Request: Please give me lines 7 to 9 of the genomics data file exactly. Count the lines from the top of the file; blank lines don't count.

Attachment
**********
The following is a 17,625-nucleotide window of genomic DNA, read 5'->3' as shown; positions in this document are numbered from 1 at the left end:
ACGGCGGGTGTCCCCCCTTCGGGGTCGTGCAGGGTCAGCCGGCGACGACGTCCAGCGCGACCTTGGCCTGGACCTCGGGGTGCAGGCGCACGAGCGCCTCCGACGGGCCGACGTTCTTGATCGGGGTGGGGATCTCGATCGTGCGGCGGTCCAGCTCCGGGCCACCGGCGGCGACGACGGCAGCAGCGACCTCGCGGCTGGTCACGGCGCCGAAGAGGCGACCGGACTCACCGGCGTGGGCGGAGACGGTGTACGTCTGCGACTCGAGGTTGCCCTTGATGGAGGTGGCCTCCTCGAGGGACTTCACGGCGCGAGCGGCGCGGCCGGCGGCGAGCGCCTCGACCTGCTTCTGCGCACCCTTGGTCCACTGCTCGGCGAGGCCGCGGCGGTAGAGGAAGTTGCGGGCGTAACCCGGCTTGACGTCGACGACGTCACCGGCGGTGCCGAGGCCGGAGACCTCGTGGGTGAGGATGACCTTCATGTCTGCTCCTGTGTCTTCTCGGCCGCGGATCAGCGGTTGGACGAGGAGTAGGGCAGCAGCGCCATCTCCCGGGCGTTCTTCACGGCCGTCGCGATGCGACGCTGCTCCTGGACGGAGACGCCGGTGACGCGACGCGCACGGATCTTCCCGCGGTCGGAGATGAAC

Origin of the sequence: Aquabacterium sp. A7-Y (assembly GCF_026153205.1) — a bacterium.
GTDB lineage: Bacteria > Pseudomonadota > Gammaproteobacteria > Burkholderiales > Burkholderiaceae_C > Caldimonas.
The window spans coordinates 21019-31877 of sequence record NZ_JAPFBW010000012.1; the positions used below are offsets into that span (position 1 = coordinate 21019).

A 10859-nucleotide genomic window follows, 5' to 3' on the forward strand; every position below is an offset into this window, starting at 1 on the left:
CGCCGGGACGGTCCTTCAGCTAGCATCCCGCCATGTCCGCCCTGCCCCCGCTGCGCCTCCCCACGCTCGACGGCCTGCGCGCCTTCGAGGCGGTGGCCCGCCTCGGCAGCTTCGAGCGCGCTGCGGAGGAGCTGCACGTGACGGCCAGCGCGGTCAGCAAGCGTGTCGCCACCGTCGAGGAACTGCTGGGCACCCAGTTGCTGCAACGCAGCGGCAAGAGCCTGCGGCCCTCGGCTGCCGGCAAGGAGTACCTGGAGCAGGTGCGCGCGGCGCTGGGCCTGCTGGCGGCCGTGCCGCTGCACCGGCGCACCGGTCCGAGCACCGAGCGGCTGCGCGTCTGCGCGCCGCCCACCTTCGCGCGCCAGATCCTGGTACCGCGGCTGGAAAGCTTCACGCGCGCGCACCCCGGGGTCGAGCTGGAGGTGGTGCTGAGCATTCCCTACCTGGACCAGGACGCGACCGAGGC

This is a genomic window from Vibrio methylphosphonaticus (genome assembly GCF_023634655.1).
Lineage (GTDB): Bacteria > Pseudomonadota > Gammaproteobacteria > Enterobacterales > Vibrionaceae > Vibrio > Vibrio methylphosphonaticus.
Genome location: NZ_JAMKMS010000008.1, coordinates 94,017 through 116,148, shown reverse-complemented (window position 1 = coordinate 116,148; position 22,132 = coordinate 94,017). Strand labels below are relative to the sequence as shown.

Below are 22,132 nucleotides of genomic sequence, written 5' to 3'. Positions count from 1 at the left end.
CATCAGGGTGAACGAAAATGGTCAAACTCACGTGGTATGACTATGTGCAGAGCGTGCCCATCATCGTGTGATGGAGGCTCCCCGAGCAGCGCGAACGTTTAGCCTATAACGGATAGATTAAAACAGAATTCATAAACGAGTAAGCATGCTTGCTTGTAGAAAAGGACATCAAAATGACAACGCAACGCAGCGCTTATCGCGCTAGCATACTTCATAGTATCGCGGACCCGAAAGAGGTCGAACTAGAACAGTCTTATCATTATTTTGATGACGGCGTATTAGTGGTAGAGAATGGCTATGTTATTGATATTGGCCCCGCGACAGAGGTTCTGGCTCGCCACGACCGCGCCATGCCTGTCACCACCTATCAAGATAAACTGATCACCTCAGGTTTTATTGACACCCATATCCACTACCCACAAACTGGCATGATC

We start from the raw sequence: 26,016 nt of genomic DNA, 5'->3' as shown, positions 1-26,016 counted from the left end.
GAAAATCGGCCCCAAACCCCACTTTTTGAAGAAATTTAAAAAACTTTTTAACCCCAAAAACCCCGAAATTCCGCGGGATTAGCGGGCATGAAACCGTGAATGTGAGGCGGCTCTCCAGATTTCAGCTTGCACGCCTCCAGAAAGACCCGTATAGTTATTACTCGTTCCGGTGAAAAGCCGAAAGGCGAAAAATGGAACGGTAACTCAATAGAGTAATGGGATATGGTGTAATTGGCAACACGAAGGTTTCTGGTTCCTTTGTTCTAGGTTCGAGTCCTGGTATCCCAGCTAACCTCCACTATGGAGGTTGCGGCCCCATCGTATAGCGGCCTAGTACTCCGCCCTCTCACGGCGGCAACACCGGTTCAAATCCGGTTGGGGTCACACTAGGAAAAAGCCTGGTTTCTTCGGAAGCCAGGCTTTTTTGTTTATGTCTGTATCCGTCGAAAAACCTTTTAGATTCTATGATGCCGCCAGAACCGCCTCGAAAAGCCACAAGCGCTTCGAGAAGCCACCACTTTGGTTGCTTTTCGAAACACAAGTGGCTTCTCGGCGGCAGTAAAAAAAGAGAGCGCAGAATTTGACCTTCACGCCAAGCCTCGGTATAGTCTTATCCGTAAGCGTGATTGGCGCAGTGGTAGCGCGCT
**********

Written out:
CGCCGGGACGGTCCTTCAGCTAGCATCCCGCCATGTCCGCCCTGCCCCCGCTGCGCCTCCCCACGCTCGACGGCCTGCGCGCCTTCGAGGCGGTGGCCCGCCTCGGCAGCTTCGAGCGCGCTGCGGAGGAGCTGCACGTGACGGCCAGCGCGGTCAGCAAGCGTGTCGCCACCGTCGAGGAACTGCTGGGCACCCAGTTGCTGCAACGCAGCGGCAAGAGCCTGCGGCCCTCGGCTGCCGGCAAGGAGTACCTGGAGCAGGTGCGCGCGGCGCTGGGCCTGCTGGCGGCCGTGCCGCTGCACCGGCGCACCGGTCCGAGCACCGAGCGGCTGCGCGTCTGCGCGCCGCCCACCTTCGCGCGCCAGATCCTGGTACCGCGGCTGGAAAGCTTCACGCGCGCGCACCCCGGGGTCGAGCTGGAGGTGGTGCTGAGCATTCCCTACCTGGACCAGGACGCGACCGAGGC

This is a genomic window from Vibrio methylphosphonaticus (genome assembly GCF_023634655.1).
Lineage (GTDB): Bacteria > Pseudomonadota > Gammaproteobacteria > Enterobacterales > Vibrionaceae > Vibrio > Vibrio methylphosphonaticus.